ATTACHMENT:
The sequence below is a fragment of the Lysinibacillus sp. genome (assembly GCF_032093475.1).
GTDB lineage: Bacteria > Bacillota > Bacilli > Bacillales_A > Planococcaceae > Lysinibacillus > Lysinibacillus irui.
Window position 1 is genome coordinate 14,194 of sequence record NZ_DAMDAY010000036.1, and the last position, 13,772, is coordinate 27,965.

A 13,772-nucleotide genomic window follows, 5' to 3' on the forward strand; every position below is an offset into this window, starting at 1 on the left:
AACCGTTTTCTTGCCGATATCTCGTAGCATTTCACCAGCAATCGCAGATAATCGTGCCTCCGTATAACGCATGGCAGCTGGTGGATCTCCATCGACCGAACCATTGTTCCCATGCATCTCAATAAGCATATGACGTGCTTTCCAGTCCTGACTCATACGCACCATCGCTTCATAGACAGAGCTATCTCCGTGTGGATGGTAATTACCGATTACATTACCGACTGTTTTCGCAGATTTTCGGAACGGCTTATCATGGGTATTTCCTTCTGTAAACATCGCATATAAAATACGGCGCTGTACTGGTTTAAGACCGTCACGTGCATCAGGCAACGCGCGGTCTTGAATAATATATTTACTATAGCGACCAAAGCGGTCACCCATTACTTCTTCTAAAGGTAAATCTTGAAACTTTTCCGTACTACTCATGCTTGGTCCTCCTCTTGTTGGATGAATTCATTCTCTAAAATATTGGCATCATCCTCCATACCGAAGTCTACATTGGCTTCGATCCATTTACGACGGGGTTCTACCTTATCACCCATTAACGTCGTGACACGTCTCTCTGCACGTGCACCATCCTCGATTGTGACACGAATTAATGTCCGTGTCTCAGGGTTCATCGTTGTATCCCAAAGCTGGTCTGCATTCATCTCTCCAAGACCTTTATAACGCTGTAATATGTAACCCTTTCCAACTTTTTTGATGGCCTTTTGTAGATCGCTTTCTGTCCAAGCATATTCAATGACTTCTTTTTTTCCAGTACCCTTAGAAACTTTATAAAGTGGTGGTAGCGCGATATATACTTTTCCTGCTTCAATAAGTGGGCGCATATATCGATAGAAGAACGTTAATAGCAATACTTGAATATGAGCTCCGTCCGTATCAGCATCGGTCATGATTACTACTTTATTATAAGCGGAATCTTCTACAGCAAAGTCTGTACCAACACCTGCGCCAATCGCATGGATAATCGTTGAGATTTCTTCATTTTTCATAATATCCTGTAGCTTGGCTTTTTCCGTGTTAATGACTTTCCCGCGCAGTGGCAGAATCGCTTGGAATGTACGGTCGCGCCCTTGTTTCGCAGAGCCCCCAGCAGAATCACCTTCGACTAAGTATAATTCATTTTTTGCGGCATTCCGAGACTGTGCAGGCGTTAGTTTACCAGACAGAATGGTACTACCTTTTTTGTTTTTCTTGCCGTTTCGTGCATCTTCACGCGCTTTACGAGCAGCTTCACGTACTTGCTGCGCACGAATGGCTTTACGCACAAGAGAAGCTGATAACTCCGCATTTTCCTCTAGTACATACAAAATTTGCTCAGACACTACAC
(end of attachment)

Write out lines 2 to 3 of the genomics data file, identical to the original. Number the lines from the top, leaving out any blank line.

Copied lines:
GTDB lineage: Bacteria > Bacillota > Bacilli > Bacillales_A > Planococcaceae > Lysinibacillus > Lysinibacillus irui.
Window position 1 is genome coordinate 14,194 of sequence record NZ_DAMDAY010000036.1, and the last position, 13,772, is coordinate 27,965.